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September Garden Checklist

Learn what to plant this month and get landscape maintenance advice for all Arizona elevations.

By Kelly Young

What to Plant


Low Elevations

September marks the beginning of the fall planting season in the low desert. Cooler temperatures reduce the risk of plant—and human—stress from extreme heat and intense sunlight. New plantings establish a strong root system and thrive once daytime temperatures max out at approximately 100 degrees, usually around midmonth.

COOL-SEASON VEGETABLES–Leafy greens, including kale, spinach, arugula, chard and leaf lettuce; root vegetables, such as carrots, beets, turnips and radishes; and sugar and snap peas can be planted from seed now. Provide a trellis for peas to grow vertically and save space in the garden. Follow the recommendations on the seed packet for planting depth and to maintain optimal spacing. Crops that take longer to mature, such as broccoli, cauliflower, head lettuce, cabbage and Brussels sprouts, should be started from transplants to give them enough time to develop before next spring.

WILDFLOWERS–Sow seeds of wildflowers now for a resplendent show of blossoms in late winter. Scatter seeds over soil that has been cleared of weeds and gently water to encourage them to settle and make contact with the soil. Cover the seeds with a blanket of mulch, no more than one-half inch deep. This keeps the seeds from being blown away but will not impede germination. Globemallow (Sphaeralcea ambigua) is a native perennial that blooms in shades of orange, pink, purple and white. Blanketflower (Gaillardia aristata) produces daisylike blossoms with bands of red, orange and yellow.

TREES, SHRUBS AND VINES–For a fast-growing, deciduous tree that produces striking red flowers that attract hummingbirds to the yard, try coral bean (Erythrina bidwillii). San Marcos hibiscus (Gossypium harknessii) is a yellow-flowered shrub native to northern Mexico that thrives in the hottest, driest environments with minimal care. To create a lush, tropical feel in your garden, give pink trumpet vine (Podranea ricasoliana) a place to twine along a post or trellis. Dig a hole only as deep as the plant’s roots in the pot but at least twice as wide. If the hole is too deep, the plant stem can become weakened from exposure to moist soil. If it is too narrow, roots may have difficulty colonizing their new habitat.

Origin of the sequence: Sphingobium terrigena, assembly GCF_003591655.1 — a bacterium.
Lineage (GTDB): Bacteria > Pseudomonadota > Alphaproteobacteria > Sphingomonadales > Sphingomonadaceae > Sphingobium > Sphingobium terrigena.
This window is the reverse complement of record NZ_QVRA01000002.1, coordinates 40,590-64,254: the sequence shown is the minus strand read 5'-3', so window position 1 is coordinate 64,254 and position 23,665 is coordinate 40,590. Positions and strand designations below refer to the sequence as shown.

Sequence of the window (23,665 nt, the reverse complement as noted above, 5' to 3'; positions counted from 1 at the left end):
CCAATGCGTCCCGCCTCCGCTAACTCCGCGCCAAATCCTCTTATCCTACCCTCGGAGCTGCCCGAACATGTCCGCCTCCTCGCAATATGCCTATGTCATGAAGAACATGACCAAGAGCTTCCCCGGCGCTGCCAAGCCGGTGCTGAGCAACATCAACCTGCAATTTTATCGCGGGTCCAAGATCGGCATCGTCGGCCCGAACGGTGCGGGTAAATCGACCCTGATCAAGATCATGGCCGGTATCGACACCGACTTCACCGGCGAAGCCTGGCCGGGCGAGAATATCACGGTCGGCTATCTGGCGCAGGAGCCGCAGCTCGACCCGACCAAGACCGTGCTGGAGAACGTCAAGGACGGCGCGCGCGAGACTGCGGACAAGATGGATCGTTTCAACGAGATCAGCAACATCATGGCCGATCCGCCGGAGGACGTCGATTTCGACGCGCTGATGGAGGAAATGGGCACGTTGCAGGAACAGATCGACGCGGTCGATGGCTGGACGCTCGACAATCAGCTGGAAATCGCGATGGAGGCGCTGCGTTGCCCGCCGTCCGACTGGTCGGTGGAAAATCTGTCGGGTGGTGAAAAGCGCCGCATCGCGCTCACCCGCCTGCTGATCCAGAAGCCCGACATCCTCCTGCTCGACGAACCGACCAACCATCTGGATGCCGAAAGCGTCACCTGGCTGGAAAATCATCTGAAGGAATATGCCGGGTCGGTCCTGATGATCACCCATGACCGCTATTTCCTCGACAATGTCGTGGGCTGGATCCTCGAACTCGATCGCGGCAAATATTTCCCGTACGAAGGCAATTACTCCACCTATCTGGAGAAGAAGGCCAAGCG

Globemallow (Sphaeralcea ambigua)

Pink trumpet vine (Podranea ricasoliana)

Middle Elevations

GARLIC–If garden space is limited or you’re working with containers, garlic is a great option, because each plant only requires an area 6 inches deep and wide to be productive. Select large, plump cloves from grocery store produce or from a nursery supplier that are free from damage and plant them so the flat end is down and the pointed end is approximately 2 inches below the soil surface. Cover with a 3- to 4-inch-deep layer of mulch, such as straw or compost, to insulate the soil and conserve moisture. Garlic bulbs will be ready to harvest early next summer.

Middle and High Elevations

ORNAMENTAL TREES AND SHRUBS–Enhance the beauty of your landscape and add value to your home with varieties that thrive at your elevation with minimal care. New Mexico locust (Robinia neomexicana) is a native, deciduous tree that blooms pink in the spring and tops out at 25 feet in height. For a large shade tree, Douglas fir (Pseudotsuga menziesii) is evergreen and reaches 50 feet tall at maturity. Blue mist spirea (Caryopteris clandonensis), a low water-use shrub, produces purple flowers in late summer that are attractive to bees and butterflies. When selecting a site for new plants that are intended to be permanent installations in your landscape, ensure that the space offers ample room to grow without limbs interfering with buildings, driveways or fences. Chat with your nursery professional to learn how large you can expect your new purchase to grow.

Garlic (Allium sativum)

Garden Maintenance


All Elevations